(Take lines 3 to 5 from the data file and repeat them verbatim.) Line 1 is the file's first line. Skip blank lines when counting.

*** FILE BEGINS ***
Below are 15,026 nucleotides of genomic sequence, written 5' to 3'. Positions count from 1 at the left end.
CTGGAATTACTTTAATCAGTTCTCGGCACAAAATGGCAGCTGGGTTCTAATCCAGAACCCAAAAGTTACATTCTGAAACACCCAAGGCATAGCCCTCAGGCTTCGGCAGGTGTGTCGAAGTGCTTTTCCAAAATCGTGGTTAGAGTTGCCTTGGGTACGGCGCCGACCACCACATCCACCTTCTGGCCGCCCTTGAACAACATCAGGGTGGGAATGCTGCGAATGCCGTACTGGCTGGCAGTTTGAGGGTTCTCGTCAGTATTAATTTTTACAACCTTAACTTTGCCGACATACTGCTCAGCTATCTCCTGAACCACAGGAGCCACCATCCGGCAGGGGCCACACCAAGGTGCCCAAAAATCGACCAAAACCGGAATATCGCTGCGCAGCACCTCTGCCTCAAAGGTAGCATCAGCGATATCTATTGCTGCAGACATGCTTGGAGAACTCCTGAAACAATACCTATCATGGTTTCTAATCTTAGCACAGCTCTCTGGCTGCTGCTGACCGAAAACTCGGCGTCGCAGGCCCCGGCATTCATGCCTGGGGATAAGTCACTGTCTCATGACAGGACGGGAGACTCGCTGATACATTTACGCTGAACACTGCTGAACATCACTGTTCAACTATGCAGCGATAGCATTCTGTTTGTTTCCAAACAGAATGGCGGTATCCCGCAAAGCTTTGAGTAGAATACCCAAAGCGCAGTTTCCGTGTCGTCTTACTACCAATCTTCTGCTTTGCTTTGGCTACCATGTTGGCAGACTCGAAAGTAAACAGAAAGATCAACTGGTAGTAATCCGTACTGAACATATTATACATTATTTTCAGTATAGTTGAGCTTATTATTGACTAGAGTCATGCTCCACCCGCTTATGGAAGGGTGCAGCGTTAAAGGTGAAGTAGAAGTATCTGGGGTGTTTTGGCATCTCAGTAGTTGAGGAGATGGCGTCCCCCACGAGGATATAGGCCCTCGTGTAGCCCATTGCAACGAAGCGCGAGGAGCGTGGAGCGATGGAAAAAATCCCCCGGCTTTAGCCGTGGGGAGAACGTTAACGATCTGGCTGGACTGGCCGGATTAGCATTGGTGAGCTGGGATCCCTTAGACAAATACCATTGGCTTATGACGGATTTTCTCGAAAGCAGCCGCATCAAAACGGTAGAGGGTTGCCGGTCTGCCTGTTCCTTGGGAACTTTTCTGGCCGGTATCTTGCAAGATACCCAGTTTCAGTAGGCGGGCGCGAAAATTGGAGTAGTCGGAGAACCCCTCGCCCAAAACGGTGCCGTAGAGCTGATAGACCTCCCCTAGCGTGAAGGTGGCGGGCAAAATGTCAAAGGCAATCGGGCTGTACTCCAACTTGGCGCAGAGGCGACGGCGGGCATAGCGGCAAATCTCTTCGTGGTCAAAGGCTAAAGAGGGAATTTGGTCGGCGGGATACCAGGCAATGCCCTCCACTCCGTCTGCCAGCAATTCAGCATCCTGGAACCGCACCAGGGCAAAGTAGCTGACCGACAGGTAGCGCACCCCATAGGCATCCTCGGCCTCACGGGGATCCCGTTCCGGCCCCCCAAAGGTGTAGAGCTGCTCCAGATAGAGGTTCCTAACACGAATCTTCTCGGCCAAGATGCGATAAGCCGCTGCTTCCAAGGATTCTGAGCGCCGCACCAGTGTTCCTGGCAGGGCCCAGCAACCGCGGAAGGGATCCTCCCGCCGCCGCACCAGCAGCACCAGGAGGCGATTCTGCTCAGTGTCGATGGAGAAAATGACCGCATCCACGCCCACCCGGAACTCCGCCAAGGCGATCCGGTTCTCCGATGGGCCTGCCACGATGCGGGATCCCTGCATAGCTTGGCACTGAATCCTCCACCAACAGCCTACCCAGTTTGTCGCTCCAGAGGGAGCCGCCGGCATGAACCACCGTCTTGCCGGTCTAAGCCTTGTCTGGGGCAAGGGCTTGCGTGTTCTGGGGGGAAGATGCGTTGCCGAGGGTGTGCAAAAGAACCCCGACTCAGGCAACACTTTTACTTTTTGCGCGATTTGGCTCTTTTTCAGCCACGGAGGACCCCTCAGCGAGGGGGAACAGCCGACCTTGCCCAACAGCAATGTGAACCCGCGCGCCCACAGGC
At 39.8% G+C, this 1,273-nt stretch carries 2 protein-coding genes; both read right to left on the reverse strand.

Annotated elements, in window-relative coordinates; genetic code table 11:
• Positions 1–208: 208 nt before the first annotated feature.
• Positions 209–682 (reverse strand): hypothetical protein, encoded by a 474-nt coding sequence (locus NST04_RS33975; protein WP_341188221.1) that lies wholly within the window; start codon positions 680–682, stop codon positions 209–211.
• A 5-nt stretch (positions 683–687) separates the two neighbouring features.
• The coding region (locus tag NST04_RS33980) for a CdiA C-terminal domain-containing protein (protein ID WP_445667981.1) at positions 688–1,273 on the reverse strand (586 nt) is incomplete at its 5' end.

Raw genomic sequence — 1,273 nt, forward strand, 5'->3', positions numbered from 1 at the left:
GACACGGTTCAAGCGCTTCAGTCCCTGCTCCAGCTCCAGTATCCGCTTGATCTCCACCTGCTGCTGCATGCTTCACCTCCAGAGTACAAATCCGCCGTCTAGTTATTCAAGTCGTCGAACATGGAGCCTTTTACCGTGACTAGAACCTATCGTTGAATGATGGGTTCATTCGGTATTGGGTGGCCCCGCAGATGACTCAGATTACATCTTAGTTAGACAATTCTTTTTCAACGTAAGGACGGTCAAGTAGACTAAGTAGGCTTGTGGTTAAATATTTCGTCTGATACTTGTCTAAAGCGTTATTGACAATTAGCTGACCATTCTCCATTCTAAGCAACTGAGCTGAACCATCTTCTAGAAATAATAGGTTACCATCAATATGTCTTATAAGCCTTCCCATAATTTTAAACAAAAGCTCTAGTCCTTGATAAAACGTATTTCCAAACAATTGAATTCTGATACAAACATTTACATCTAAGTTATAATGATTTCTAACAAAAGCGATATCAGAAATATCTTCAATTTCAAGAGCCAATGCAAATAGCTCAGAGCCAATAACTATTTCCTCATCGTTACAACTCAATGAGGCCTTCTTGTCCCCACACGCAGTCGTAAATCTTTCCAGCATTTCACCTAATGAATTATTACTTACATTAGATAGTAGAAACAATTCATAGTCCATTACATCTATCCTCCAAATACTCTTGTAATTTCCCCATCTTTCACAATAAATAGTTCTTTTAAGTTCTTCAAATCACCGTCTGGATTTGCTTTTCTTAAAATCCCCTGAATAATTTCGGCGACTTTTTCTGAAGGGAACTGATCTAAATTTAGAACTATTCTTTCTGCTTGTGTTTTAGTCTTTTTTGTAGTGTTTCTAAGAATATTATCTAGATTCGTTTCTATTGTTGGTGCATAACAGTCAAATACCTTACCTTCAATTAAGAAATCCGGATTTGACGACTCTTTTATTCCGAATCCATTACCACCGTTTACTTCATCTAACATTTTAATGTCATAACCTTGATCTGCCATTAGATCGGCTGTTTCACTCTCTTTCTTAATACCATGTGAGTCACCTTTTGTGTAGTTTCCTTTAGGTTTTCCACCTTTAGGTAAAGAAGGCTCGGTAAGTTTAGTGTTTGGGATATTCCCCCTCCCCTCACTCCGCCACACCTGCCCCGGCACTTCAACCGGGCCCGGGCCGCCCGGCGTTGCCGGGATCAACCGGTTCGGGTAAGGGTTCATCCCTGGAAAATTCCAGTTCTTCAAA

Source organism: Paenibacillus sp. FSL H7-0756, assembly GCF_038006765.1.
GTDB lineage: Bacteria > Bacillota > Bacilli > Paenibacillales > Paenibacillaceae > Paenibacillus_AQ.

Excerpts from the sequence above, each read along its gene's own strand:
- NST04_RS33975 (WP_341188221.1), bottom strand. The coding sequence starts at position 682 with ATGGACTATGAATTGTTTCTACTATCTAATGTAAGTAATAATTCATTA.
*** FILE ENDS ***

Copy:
At 39.8% G+C, this 1,273-nt stretch carries 2 protein-coding genes; both read right to left on the reverse strand.

Annotated elements, in window-relative coordinates; genetic code table 11:
• Positions 1–208: 208 nt before the first annotated feature.